Mother’s Day Cards

I was in a Hallmark store yesterday, looking for a Mother’s Day card for my wife.   There were thirty guys crammed into the six foot wide aisle and ten more waiting for space …  not one woman … the Y-chromosome must come equipped with a procrastination gene.    Judging by the cards on the shelf, there seem to be several categories of male card buyers, probably determined by Hallmark though years of focus groups. There’s the Bigger is Better Buyer who believes that the best way to honor Mom is to give her the largest card on the block … though as a standard-sized card buyer, I’m inclined to think they’re over-compensating.   There are the Humorous Card Buyers who can’t stand to see their Mom or wife cry … or laugh at their attempts to be serious.   There are the Garish Card Buyers who think that every Mom’s dream card is covered with pink and magenta roses, lace, bows, and enough glitter to adorn an Elton John jacket.   Then there’s the largest group, the Guilty Buyers who once or twice a year realize that they haven’t expressed their appreciation often enough to the women in their lives.   Guilty Buyers always choose cards that begin with I know I don’t tell you often enough but … and follow it with a poetic paean to Mom that would make the Virgin Mary blush.    As in … I know I don’t tell you often enough but besides being my best friend, lover, soulmate, and angel … the most perfect wife in the universe … you have been a perfect mother to our fabulous children.   You alone have made them the beautiful, intelligent and thoughtful people that they are.  They are your gift to the world and I am grateful to have been by your side as you’ve worked your miracles.   I’ll try to express my appreciation more often next year. Gack! Me? I like a card that’s sincere and tasteful … so I read a lot of cards before I find the one comes home with me for Mother’s Day.

I don’t mean to be cynical about Mother’s Day, just our tendency to romanticize it.    In my post, Fatherhood, speaking of my father, I said At sixty-five, I’ve realized that loving someone with their imperfections is a truer love than imagining them as perfect in order to love them and this certainly applies to motherhood as well.   I’ve come across great mothers, good mothers, fair mothers, poor mothers and awful mothers, but I haven’t found any perfect ones.   What makes good mothers special is that they continue trying in spite of their imperfections, those of their children and the vagaries of life.    They persevere when little Susie begins to say things like, You’re a bad Mommy.  I hate you.   They applaud the successes and console after the heartbreaks.  When Not-So-Little-Anymore Billy gets into trouble, they realize that sometimes love has to be tough love (and that it’s called tough love because it’s tough on the parents).   They choose their battles and let Lindy learn the hard way, even when they know the outcome in advance.   They learn on-the-job to be the mother their kids need when the on-the-job training, quite honestly, sucks.   They keep Mommying even after their kids are grown because They are always your kids (nobody tells you that in advance!).    It isn’t perfection that makes a great Mom … it’s being there in spite of anything.   Some years ago, John Grey published Men are from Mars, Women are from Venus, which focused on the innate differences between men and women, mostly in the context of adult relationships like marriage.    But where are the pecadillos and peculiarities of men more exposed and less inhibited than in a teenage son?    From personal experience I know that mothers who raise boys deserve, as my mother used to say, a special place in heaven.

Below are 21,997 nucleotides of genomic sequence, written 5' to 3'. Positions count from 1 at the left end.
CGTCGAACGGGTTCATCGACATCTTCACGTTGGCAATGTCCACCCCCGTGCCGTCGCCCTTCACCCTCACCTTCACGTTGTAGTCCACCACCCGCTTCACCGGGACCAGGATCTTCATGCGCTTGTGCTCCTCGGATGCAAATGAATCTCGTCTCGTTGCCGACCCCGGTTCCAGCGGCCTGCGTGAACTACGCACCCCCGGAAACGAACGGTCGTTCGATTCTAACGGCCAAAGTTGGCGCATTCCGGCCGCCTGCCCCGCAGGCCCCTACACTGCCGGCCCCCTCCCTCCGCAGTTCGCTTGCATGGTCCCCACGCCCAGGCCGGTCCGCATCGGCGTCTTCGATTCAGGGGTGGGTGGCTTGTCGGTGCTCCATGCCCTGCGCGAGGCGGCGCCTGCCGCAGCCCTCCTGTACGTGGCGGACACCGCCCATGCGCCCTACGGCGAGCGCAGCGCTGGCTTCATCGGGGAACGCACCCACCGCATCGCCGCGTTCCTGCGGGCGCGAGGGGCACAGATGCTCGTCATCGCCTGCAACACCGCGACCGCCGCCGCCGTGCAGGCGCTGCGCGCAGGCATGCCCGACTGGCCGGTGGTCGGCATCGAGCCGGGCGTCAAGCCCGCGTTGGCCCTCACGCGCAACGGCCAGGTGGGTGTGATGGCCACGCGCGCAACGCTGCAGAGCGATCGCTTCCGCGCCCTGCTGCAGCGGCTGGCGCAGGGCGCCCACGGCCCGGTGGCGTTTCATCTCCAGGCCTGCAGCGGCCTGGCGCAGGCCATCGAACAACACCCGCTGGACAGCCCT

So, Happy Mother’s Day to my Mom who gave me my artistic inclinations, my love of nature, and my taste for spirituality and to my wife’s Mom who taught my wife and I acceptance and grace.    And to my wife who’s been by my side as we learned to be parents, again and again, with kids whose paths were so different from our own that sometimes we just threw up our hands … then reached for another parenting book.   Your calm and grace have been examples for all of us.   And Happy Mother’s Day to every mother that keeps on keeping on, wondering if she’s doing right thing, sometimes making it up as she goes along.    It’s not perfection that makes you a great Mom … it’s that you’re a Real, Live Woman … and you keep mothering anyway.   This song’s for you.   I know, it’s not a mother-song, but somehow seems appropriate.

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2 Comments on “Mother’s Day Cards”

  1. Gotta remember to thank Terri Terri for recommending your blog to me as I have enjoyed reading it for a while now. Don’t comment all that much but as Terri will probably warn you about me, it’s probably better that way so you don’t get chapter on chapter from a book I try to write in the comments section.
    One thing I have to say about this post is about raising boys -my son was sandwiched between two sisters and raised in a single parent home to boot so, considering there were no pms issues with him, he was quite the breath of fresh air then and often still is today -even though he has provided more than his own fair share of the pecadillos along the way!
    Good, down-to-earth reading here today and I enjoyed it very much.

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